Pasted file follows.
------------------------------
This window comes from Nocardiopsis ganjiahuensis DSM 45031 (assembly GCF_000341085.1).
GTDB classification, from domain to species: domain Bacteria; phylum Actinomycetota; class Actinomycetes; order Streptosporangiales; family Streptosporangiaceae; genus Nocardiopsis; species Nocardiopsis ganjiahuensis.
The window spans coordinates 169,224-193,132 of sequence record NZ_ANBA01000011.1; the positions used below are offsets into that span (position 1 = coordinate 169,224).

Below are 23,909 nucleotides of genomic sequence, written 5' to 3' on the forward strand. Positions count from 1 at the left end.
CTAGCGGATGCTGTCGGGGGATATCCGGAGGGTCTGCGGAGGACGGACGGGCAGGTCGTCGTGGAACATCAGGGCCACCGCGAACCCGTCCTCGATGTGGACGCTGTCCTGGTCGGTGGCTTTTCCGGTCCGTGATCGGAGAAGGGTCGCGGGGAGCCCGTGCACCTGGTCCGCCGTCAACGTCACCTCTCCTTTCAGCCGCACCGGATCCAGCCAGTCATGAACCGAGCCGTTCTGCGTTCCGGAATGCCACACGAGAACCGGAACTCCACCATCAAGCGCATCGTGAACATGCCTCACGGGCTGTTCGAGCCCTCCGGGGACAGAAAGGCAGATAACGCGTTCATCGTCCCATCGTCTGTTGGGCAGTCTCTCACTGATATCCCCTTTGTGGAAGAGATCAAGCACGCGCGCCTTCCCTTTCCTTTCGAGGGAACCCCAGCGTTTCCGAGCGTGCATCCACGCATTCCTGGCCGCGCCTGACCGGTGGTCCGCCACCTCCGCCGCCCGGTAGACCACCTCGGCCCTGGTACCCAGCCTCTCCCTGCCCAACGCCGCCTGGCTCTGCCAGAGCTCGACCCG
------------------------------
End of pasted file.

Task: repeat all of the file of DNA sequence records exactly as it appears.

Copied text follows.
This window comes from Nocardiopsis ganjiahuensis DSM 45031 (assembly GCF_000341085.1).
GTDB classification, from domain to species: domain Bacteria; phylum Actinomycetota; class Actinomycetes; order Streptosporangiales; family Streptosporangiaceae; genus Nocardiopsis; species Nocardiopsis ganjiahuensis.
The window spans coordinates 169,224-193,132 of sequence record NZ_ANBA01000011.1; the positions used below are offsets into that span (position 1 = coordinate 169,224).

Below are 23,909 nucleotides of genomic sequence, written 5' to 3' on the forward strand. Positions count from 1 at the left end.
CTAGCGGATGCTGTCGGGGGATATCCGGAGGGTCTGCGGAGGACGGACGGGCAGGTCGTCGTGGAACATCAGGGCCACCGCGAACCCGTCCTCGATGTGGACGCTGTCCTGGTCGGTGGCTTTTCCGGTCCGTGATCGGAGAAGGGTCGCGGGGAGCCCGTGCACCTGGTCCGCCGTCAACGTCACCTCTCCTTTCAGCCGCACCGGATCCAGCCAGTCATGAACCGAGCCGTTCTGCGTTCCGGAATGCCACACGAGAACCGGAACTCCACCATCAAGCGCATCGTGAACATGCCTCACGGGCTGTTCGAGCCCTCCGGGGACAGAAAGGCAGATAACGCGTTCATCGTCCCATCGTCTGTTGGGCAGTCTCTCACTGATATCCCCTTTGTGGAAGAGATCAAGCACGCGCGCCTTCCCTTTCCTTTCGAGGGAACCCCAGCGTTTCCGAGCGTGCATCCACGCATTCCTGGCCGCGCCTGACCGGTGGTCCGCCACCTCCGCCGCCCGGTAGACCACCTCGGCCCTGGTACCCAGCCTCTCCCTGCCCAACGCCGCCTGGCTCTGCCAGAGCTCGACCCG